Graeme Were, UCL Museums & Collections
Since its opening last year, critics have declared Chirac’s museum of ‘primitive art’ in Paris – better known as the Musée du Quai Branly – as ill-judged, neo-colonial, and racist to list just some of the negative terms deployed. If those weren’t strong enough, the new museum has even been dubbed the ‘Musée des bogus arts’ (Fiachra Gibbons, The Guardian, 3 July 2006) and less flattering still, France’s answer to the Millennium Dome, but even more of a folly. Oh dear – could it get any worse? Yet amid the jibes and controversy, art critic Jonathan Jones of The Guardian (The Guardian 1 Nov 2006) courageously breaks rank and hails the new ethnographic museum to be a thrilling spectacle that rekindles that ‘spirit of amazement’ that our Enlightenment ancestors would have marvelled at. In view of his wholehearted endorsement of the museum, perhaps all this commotion could be put down to another case of French bashing by disgruntled Brits. Having received several invites to visit the museum, I finally took up the offer and decided to find out once and for all what the fuss was all about.
The Musée du Quai Branly stands on the Left Bank of the Seine on the Quai Branly not far from the Eiffel Tower. The museum itself is striking, designed by Jean Nouvel the French architect responsible for the Institut du Monde Arabe among other places. Situated amid a garden with meandering pathways, the museum immediately imposes its presence on the visitor as you enter it beneath raised stilts holding above cube-like structures painted in earthy colours. I was pleasantly surprised to see, as Jonathan Jones points out, there are long queues of people avidly waiting to get in.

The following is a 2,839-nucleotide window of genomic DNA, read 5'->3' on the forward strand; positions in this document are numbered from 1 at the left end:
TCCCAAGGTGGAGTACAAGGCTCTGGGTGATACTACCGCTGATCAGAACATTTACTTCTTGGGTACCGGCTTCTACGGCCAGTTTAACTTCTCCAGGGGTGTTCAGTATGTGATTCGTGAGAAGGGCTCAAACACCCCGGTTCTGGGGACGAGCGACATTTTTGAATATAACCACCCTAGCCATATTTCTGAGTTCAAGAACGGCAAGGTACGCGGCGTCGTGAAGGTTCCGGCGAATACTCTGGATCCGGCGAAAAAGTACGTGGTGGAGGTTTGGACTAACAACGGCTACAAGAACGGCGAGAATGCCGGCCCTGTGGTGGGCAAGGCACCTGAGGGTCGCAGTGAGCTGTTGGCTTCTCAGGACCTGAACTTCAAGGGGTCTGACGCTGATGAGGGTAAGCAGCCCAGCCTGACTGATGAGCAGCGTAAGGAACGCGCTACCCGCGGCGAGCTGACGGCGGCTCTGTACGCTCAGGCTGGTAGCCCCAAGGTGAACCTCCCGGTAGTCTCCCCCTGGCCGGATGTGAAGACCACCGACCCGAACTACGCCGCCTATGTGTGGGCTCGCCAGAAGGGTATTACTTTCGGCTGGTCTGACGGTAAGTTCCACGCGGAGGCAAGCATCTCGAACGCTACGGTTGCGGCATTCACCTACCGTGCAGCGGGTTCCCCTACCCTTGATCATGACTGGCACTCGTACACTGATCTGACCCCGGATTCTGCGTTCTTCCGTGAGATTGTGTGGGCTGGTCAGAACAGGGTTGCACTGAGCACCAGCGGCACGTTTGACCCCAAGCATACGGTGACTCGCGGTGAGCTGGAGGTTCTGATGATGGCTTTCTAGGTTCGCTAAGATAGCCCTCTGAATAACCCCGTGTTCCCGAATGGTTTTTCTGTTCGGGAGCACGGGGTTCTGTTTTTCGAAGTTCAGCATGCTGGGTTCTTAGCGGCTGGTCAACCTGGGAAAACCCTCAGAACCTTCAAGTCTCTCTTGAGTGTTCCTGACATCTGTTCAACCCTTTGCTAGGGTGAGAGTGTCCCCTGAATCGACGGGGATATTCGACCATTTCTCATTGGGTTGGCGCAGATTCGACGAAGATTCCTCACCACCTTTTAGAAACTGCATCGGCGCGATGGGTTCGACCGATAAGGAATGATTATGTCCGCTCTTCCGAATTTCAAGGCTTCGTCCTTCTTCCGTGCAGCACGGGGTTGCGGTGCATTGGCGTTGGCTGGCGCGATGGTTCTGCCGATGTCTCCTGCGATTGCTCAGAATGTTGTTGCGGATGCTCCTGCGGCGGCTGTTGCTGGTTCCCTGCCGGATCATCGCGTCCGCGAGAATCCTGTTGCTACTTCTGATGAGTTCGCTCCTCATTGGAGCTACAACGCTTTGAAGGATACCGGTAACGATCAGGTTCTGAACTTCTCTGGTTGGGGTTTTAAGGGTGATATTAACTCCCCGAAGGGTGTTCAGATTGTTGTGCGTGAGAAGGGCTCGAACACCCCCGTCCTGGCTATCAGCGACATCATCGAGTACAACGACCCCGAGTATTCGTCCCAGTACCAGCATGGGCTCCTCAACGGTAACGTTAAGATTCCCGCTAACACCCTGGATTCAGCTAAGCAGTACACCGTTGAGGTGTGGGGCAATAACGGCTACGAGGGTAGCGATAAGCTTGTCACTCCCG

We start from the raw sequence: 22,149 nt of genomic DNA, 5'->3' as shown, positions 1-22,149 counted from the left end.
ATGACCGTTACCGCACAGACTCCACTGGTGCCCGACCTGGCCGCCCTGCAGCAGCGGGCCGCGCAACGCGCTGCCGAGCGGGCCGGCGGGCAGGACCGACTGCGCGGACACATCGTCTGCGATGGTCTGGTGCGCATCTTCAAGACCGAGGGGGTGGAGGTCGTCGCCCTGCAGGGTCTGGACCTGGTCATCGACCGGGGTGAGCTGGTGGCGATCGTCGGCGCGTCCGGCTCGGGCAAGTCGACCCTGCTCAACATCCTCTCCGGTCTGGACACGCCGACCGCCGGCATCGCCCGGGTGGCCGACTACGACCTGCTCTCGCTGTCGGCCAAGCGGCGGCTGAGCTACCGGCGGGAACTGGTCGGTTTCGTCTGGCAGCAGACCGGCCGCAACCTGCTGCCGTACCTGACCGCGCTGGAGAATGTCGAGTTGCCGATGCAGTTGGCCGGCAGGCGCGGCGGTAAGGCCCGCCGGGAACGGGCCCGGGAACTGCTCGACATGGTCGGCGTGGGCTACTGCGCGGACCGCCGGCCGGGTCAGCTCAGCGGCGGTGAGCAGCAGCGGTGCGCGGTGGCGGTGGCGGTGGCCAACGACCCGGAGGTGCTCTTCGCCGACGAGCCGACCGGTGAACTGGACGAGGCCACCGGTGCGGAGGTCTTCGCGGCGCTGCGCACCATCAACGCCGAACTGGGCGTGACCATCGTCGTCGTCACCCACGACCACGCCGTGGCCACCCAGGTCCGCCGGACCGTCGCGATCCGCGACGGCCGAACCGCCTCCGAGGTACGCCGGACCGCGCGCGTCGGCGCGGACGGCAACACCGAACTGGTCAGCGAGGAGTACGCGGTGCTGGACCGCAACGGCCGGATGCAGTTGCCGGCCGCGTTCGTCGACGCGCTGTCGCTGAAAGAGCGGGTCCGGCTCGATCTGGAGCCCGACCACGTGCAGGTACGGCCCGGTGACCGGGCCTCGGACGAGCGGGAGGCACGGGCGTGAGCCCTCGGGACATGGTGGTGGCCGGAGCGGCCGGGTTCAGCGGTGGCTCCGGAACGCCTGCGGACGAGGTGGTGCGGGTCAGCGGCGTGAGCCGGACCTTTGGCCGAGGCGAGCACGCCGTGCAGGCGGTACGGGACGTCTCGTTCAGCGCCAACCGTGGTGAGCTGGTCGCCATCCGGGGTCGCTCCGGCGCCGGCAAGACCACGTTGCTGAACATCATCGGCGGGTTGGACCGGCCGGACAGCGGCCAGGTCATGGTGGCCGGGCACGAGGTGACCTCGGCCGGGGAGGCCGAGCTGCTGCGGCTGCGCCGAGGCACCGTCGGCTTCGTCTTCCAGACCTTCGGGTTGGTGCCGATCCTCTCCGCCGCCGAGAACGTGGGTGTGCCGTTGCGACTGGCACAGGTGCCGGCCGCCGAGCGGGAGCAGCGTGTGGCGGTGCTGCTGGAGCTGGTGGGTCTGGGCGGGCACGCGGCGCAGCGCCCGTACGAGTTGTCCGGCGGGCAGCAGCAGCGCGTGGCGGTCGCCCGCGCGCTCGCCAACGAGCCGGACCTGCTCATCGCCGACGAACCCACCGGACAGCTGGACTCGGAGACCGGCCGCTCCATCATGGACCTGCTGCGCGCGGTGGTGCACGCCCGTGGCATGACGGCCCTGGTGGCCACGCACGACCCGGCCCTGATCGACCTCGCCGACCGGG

Once entering the main museum entrance foyer, you are greeted by an elevated glass structure inside which contains musical instruments on open storage. This is incredibly impressive. However, one is left wondering whether this is merely an aesthetic touch or that the storage feature has become integrated into the display as a functioning visitor / collections space in an attempt to salvage them from dusty store rooms. A temporary exhibition space is located to the right, currently housing an exciting installation by African artist Yinka Shonibare as well as a major collection of New Ireland art from Papua New Guinea.
The main displays are located on the first floor. To reach this space, you follow a circular ramp which gradually winds around the musical instrument storage area and climbs upwards. As you walk along the elevated ramp, your senses are immediately stimulated by moving film images beamed onto the floor in front of you depicting indigenous performances accompanied with sounds coming at you from many directions. I found this captivating but uneasy about the thought of people trampling over the film footage.